In December, we told you about the community of La Zarca and their need for adequate sanitation. Now we’re happy to announce our staff in Mexico have been working with the community to build Healthy Latrines™!

No Safe Toliet

Before Water Missions International worked with the community, makeshift shacks like this served as bathrooms.

We’ve shared about what goes into our community-based projects and disaster response approach, so in honor of the beginning of this newest project we thought we would to break down how we build sustainable sanitation.

Step 1:

After tearing down their old, unsanitary latrines, work can begin on the new project. Before the day construction begins, our staff has already met with the community to plan out the project site. Community members and staff members always construct the new Healthy Latrines™ together.

Healthy Latines

A community member checks to see if the frame for the base of the latrine is level.

Every latrine has two components—the privacy structure and the latrine pit—connected by a pipe. Construction begins with the team laying out the pipe in freshly dug earth. Once the pipe is laid out, they can set up the wooden frame for the latrine base. Next, they dig an eight foot deep pit. This rock-lined pit connects to the latrine base through the pipe.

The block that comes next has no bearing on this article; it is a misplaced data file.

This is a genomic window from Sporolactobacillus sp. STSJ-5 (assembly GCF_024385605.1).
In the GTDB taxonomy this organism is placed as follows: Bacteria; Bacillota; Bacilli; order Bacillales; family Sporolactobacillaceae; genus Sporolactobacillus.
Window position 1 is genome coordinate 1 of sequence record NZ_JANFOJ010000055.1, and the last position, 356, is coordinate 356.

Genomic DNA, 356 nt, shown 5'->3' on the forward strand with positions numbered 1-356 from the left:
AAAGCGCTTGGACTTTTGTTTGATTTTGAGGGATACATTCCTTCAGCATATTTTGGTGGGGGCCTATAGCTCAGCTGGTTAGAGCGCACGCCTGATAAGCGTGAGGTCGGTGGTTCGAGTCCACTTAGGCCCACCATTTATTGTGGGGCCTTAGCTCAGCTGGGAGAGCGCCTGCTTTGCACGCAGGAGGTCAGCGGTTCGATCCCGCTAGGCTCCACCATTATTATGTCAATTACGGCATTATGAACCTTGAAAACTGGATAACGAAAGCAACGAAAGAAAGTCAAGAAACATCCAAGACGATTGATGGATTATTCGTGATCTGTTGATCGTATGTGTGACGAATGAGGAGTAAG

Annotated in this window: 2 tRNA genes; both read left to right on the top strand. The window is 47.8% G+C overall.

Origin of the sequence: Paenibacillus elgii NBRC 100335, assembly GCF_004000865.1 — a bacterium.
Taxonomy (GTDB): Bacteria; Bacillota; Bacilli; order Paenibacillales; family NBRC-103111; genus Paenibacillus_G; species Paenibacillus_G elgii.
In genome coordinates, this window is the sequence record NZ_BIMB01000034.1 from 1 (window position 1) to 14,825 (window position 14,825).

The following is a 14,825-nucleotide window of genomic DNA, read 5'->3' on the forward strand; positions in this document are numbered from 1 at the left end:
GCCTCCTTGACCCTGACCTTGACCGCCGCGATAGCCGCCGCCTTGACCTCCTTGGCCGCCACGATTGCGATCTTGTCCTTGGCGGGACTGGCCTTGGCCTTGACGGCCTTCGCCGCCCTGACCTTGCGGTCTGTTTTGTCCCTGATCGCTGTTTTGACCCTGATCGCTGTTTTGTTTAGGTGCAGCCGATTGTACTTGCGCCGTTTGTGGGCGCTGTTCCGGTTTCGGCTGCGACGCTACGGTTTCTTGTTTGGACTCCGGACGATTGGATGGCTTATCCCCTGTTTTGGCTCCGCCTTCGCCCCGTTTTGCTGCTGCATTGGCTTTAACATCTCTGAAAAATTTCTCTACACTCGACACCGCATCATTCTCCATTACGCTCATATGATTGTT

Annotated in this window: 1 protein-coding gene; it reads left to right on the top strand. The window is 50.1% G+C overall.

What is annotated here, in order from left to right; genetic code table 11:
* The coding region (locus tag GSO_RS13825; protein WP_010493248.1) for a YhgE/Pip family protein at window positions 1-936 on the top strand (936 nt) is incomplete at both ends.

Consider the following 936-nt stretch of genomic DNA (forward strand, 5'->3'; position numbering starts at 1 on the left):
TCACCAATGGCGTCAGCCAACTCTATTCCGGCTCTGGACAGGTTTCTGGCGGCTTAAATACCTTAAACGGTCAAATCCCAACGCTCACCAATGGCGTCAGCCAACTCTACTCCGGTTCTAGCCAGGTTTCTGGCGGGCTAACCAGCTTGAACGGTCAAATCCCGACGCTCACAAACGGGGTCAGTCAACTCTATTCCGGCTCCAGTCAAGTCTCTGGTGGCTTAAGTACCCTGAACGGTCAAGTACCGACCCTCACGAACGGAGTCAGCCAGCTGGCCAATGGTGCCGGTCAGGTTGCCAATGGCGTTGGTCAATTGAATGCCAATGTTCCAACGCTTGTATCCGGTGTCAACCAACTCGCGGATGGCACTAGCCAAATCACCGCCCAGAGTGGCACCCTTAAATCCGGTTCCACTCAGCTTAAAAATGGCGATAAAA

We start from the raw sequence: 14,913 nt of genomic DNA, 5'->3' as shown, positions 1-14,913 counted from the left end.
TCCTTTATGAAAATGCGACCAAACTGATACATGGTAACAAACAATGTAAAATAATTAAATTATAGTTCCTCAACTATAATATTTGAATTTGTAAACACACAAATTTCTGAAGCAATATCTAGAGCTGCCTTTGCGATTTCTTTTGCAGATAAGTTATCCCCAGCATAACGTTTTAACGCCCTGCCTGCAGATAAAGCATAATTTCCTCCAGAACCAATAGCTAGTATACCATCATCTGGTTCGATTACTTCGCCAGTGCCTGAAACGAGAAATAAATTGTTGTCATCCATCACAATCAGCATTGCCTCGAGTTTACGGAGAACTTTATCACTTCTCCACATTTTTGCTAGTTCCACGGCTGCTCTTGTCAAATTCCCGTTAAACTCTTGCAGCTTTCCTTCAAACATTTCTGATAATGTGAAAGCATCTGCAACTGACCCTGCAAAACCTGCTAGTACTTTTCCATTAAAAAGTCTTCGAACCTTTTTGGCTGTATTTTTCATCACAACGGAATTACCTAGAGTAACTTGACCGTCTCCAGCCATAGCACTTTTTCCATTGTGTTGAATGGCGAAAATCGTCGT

Step 2:

Once both the latrine base and the latrine pit have been framed with wood, the team fills both frames with concrete.

Building latrines

Community members carefully pour freshly-mixed concrete into the frame for the latrine’s base.

Step 3:

After the concrete dries, it’s time to set up the latrine mold.

Some assembly required

Every latrine gets constructed with an aluminum form that serves as a mold for the concrete privacy structure. The metal pieces screw together to form the structure. As the team sets up the mold, they coat the insides with vegetable oil to make sure the concrete they’ll pour inside doesn’t stick.

Step 4:

Once the form is up and ready to go, the team will mix concrete for the privacy structure. They add fibers to reinforce the structure and make the concrete stronger.


Healthy Latrine

Step 5:

Once the concrete is mixed, our team will pour it into each metal mold.

Building Latrines

Once the concrete gets poured, the team leaves it to set for 24 hours.

Step 6:

The next day, the team gathers together to unscrew the metal form from the latrine.


Once the metal form comes off, the team installs a pour-flush toilet in each privacy structure and a simple wood door. Then, finally, the latrine is ready for use!

New Latrines

Our Mexico staff and community members celebrated the completion of the first latrines for the La Zarca sanitation project.

Our staff in Mexico will continue to work with the community of La Zarca as they continue to construct latrines. They are also looking at other potential sanitation projects in communities in Mexico.

Water Missions International is honored that passionate children who have encouraged friends and family to donate rather than buy traditional birthday presents, but one incredible child is taking it a step further this year. On April 13th, Scotty Parker will celebrate his tenth birthday with a 213 mile bike ride to raise money for Water Missions International.